3.

3 – Working Capital

The Working Capital Cycle

Cash

Sales

Production Costs

Working capital is how much money the business has for the day-to-day running costs of the business, also called net current assets. This covers things like wages, raw materials, etc. Current assets include things like cash, debtors and stocks, whilst current liabilities include overdrafts, creditors and taxes.

Since there is always a delay between each stage of the cycle, the business needs to manage their working capital well to ensure they are able to cover their costs. When a business does not have sufficient working capital, they do not have good liquidity. Note that they may still be making a profit, even though they are low on working capital. At the same time, the business can be too liquid, as this is wasteful, and the money could be better invested elsewhere, such as growth.

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Cash-Flow Forecasts
A cash-flow forecast will try to estimate the movement of money during a set time period, etc. This is used for planning purposes, based on past experience. The forecast will analyse the inflows of cash from sales revenue, debtors and interest on bank deposits. The outflows include bills, labour, rent, etc. The net cash flow is then found from the difference between these two. Cash-flow forecasts are used by bank to decide about loaning to the business, help managers to respond to liquidity problems and planning for objectives, etc. Note that negative numbers should be shown in brackets. Cash Flow Forecast for Business XX Jan Receipts Cash Sales Revenue Other Income Total Receipts Costs Labour Rent Other Costs Total Costs Net Cash Flow Opening Balance Closing Balance The opening balance for one month is always the same as the closing balance for the previous month. The closing balance is calculated using the opening balance, and adding the net cash flow. Feb Mar Apr May Jun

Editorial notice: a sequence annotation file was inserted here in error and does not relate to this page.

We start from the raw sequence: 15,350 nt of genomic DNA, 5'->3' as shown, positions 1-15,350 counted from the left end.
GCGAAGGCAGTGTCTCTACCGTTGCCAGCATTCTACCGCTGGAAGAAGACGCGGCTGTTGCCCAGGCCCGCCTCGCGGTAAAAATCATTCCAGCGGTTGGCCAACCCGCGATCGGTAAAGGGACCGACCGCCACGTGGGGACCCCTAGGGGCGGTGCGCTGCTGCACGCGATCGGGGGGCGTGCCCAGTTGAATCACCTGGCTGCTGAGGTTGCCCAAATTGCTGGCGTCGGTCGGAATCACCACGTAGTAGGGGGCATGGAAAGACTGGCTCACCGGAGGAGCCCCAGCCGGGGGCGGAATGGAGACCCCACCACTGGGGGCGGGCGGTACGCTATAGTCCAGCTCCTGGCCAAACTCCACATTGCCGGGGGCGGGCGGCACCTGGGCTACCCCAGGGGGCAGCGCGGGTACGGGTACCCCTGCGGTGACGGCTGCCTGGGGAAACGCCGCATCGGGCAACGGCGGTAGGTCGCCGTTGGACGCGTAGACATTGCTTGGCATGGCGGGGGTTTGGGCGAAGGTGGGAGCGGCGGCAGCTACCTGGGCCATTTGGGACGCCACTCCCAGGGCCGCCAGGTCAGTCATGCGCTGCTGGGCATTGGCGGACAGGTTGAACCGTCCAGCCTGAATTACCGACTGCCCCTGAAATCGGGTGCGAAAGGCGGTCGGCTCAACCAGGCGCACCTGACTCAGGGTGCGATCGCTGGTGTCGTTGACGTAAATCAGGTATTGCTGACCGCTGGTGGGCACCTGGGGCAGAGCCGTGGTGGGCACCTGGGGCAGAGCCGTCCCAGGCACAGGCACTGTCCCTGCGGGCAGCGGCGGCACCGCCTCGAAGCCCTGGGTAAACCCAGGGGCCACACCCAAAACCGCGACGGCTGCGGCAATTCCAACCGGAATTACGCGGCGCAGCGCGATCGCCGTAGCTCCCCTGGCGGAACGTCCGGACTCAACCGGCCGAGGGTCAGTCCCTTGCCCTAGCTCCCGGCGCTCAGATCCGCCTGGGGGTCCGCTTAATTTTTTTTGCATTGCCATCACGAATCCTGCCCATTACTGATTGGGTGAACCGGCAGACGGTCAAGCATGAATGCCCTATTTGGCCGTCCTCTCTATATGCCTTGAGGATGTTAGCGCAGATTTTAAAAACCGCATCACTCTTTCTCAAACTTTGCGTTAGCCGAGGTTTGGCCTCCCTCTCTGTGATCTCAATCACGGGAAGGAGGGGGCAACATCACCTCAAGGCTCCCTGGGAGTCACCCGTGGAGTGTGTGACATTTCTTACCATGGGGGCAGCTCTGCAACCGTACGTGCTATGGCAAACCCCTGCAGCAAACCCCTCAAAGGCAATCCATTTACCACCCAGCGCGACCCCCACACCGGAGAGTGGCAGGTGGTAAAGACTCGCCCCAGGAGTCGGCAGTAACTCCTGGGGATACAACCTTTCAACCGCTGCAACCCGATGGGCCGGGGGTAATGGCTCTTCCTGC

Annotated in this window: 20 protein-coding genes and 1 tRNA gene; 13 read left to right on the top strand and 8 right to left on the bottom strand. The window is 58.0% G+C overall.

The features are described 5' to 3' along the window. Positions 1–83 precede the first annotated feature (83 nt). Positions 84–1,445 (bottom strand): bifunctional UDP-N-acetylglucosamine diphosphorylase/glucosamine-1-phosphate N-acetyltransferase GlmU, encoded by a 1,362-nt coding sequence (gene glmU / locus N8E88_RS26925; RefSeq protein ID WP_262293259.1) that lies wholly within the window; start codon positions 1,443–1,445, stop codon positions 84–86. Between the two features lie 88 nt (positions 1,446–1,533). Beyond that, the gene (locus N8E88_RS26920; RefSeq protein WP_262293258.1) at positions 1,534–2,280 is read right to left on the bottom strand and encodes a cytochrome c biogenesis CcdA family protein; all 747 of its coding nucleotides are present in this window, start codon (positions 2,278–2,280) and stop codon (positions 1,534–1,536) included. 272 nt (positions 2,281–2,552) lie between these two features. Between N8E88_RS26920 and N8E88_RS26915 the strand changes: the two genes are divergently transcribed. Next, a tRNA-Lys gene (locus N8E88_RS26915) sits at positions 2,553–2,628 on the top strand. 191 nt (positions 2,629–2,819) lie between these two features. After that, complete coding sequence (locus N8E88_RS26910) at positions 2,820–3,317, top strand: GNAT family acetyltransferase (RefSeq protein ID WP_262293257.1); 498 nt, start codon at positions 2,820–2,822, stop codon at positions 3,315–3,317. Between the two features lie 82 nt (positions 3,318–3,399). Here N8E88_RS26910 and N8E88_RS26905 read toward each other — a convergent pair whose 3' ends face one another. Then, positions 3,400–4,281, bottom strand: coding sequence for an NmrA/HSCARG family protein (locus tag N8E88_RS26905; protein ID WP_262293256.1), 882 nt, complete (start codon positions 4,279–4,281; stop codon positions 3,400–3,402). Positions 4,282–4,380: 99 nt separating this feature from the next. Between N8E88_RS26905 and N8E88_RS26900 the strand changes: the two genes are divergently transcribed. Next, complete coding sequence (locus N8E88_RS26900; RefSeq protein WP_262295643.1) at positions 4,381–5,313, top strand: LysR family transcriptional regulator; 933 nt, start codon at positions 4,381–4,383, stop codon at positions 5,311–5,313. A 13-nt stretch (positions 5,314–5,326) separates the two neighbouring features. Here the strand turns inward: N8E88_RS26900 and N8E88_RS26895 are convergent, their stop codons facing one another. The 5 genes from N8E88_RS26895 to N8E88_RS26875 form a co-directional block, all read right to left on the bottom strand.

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Limitations of cash flow forecasts include:  Possibly inaccurate predicted sales  Demoralised workforce causing other conflict  Failure at an operational level causing delays  Unpredictable behaviour of competition  Changing trends and demand  Unforseen economic changes  Other external shocks

Management of Working Capital
Cash and profit are two very different things, and should not be confused. Profit is the revenue minus the costs of sales. Hence, the business may be making a profit on their sales, but the delay in payment, such as with credit, may mean that they do not have much cash. At the same time, a business may have a lot of cash, but not make a profit. Cash flow problems can happen for a number of reasons:      Overtrading, where the business expands too quickly and do not have the resources They cannot meet their loan repayments due to overborrowing They may hold too much stock, called overstocking, bringing waste, storage and production costs. Poor credit control, meaning that too many customers owe the business money There may be unforseen changes, both internal and external.

To deal with these problems, the business may seek alternative sources of finance:     Seek overdrafts to temporarily cover their costs Selling their fixed assets and then leasing them back, called sale and leaseback Selling off fixed assets that are not being used Using debt factoring to partially recover losses incurred from bad debt.

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The business may be able to seek government assistance in the form of grants, etc to reduce their costs

They may use growth strategies to increase their size

They may also try to improve their cash inflows:      Tighter credit control to reduce the debtor period They may choose to accept cash payments only Change the pricing policy to turn stock into cash faster They may try to improve their product portfolio to generate more sales The business may also improve their marketing planning to better meet the needs and wants of their customers Finally, they may reduce their cash outflows:     Seek preferential credit terms form their creditors Use alternative suppliers to lower costs Change their stock control system to increase liquidity Analyse their expenses in order to identify cost reducing measures

For the best results, a combination of the above techniques may be used. Firms should also have a contingency fund for emergency use. Other measures include: o Spreading risks to increase customer base o Demanding payments at key intervals of long projects o Paying bills in regular instalments o Putting quality management in place to prevent wastage and losses

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